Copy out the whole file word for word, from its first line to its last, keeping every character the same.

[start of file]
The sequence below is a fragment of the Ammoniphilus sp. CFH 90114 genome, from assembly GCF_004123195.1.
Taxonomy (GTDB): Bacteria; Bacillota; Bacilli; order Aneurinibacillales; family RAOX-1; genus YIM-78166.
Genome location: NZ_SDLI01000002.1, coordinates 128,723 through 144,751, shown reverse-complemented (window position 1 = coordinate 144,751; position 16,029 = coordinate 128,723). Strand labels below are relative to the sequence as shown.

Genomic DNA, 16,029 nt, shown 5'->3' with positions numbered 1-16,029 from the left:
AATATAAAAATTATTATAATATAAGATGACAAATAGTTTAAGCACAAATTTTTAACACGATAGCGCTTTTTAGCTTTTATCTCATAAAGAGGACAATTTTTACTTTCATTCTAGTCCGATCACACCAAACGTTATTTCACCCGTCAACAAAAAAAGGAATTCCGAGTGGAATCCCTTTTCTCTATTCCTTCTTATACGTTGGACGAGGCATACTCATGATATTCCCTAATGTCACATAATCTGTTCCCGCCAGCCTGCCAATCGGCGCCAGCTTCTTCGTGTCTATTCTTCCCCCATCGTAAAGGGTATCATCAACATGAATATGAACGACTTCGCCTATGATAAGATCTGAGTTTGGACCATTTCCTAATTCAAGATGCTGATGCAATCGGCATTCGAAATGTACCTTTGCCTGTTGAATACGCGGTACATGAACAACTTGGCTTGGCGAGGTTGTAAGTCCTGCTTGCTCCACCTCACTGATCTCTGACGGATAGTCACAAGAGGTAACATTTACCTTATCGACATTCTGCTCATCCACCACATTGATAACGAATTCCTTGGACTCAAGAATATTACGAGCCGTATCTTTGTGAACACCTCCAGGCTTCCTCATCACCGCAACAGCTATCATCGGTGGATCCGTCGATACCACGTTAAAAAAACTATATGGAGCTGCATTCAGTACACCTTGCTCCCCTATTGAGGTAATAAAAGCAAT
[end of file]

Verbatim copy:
The sequence below is a fragment of the Ammoniphilus sp. CFH 90114 genome, from assembly GCF_004123195.1.
Taxonomy (GTDB): Bacteria; Bacillota; Bacilli; order Aneurinibacillales; family RAOX-1; genus YIM-78166.
Genome location: NZ_SDLI01000002.1, coordinates 128,723 through 144,751, shown reverse-complemented (window position 1 = coordinate 144,751; position 16,029 = coordinate 128,723). Strand labels below are relative to the sequence as shown.

Genomic DNA, 16,029 nt, shown 5'->3' with positions numbered 1-16,029 from the left:
AATATAAAAATTATTATAATATAAGATGACAAATAGTTTAAGCACAAATTTTTAACACGATAGCGCTTTTTAGCTTTTATCTCATAAAGAGGACAATTTTTACTTTCATTCTAGTCCGATCACACCAAACGTTATTTCACCCGTCAACAAAAAAAGGAATTCCGAGTGGAATCCCTTTTCTCTATTCCTTCTTATACGTTGGACGAGGCATACTCATGATATTCCCTAATGTCACATAATCTGTTCCCGCCAGCCTGCCAATCGGCGCCAGCTTCTTCGTGTCTATTCTTCCCCCATCGTAAAGGGTATCATCAACATGAATATGAACGACTTCGCCTATGATAAGATCTGAGTTTGGACCATTTCCTAATTCAAGATGCTGATGCAATCGGCATTCGAAATGTACCTTTGCCTGTTGAATACGCGGTACATGAACAACTTGGCTTGGCGAGGTTGTAAGTCCTGCTTGCTCCACCTCACTGATCTCTGACGGATAGTCACAAGAGGTAACATTTACCTTATCGACATTCTGCTCATCCACCACATTGATAACGAATTCCTTGGACTCAAGAATATTACGAGCCGTATCTTTGTGAACACCTCCAGGCTTCCTCATCACCGCAACAGCTATCATCGGTGGATCCGTCGATACCACGTTAAAAAAACTATATGGAGCTGCATTCAGTACACCTTGCTCCCCTATTGAGGTAATAAAAGCAAT